Freeland warns of slowing economy in coming months

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Finance Minister Chrystia Freeland warned Monday that Canadians can expect an economic slowdown in the coming months.

Speaking to business leaders at a local company in Gatineau, Quebec, Freeland said that even if inflation starts to ease, the road ahead will be difficult.

“It is important, as Deputy Prime Minister and Minister of Finance, that I tell the truth about what lies ahead,” she said in French.

“Our economy will slow down as the central bank has to tackle inflation.”

WATCH | Freeland says it won’t alleviate the economic hardship facing Canadians:

Freeland says it won’t ease economic hardship facing Canadians

As she warns of a coming recession, Finance Minister Chrystia Freeland says the government has the right tools in place to get through this period successfully.

Although Freeland didn’t use the word recession, most consumers and businesses believe Canada will enter one, according to new Bank of Canada polls.

Third-quarter business outlook and consumer expectations surveys, released on Monday, show that more than half of consumers surveyed believe there is at least a 50% chance of a recession. And almost half of consumers say they buy less and buy more sale items to meet the cost of living.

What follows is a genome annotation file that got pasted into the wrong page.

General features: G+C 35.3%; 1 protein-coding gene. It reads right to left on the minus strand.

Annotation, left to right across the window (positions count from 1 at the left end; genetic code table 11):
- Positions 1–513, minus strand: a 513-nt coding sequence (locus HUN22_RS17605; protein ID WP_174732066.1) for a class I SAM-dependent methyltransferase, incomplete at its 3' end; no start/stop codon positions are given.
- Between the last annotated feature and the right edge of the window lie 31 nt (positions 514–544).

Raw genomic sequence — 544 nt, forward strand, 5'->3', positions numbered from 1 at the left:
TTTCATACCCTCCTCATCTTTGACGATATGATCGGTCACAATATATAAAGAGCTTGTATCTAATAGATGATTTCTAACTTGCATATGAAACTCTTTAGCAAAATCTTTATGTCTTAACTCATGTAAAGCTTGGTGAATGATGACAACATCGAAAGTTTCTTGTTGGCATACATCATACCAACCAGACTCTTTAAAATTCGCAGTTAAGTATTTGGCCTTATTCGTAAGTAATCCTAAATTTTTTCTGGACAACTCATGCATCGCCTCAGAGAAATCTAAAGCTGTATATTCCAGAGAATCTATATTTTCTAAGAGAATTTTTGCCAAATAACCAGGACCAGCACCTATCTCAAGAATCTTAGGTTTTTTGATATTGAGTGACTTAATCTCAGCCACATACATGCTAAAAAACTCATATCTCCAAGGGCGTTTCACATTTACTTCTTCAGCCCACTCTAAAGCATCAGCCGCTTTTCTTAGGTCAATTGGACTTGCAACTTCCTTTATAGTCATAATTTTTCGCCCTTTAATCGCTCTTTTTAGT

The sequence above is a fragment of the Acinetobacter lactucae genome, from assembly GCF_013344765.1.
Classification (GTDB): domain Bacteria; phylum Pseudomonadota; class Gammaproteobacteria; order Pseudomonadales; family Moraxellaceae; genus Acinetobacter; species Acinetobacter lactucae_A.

Speaking to reporters after his speech on Monday, Freeland said the coming months will be “difficult economic times”.

“I’m not going to sugarcoat it and I’m not going to pretend we don’t have challenges ahead,” she said, adding that rising interest rates will have an impact as the Bank of Canada tries to curb inflation.

The annual inflation rate was 7.0% in August, the most recent figure available. Statistics Canada will release its latest inflation figures on Wednesday.

Freeland suggested that all countries will be hit by the same economic downturn.

The International Monetary Fund (IMF) last week downgraded its 2023 outlook for the global economy, warning that next year “will be like a recession” for many thanks to reactions from central banks around the world.

The IMF, the lending agency for 190 countries, said Tuesday morning that global economic growth would be a meager 2.7% in 2023, down from 2.9% they had estimated in July. The global economy grew by 6% in 2021.

The IMF said the slowdown was due to Russia’s war in Ukraine, chronic inflationary pressures, punitive interest rates and the lingering aftermath of the global pandemic.

“The worst is yet to come,” said IMF chief economist Pierre-Olivier Gourinchas.

The growth estimate for 2023 in Canada fell to 1.5%, down three tenths of a percentage point from the last estimate made in July. Canada’s growth estimate for 2022, meanwhile, fell to 3.3% from July’s estimate of 3.4%.

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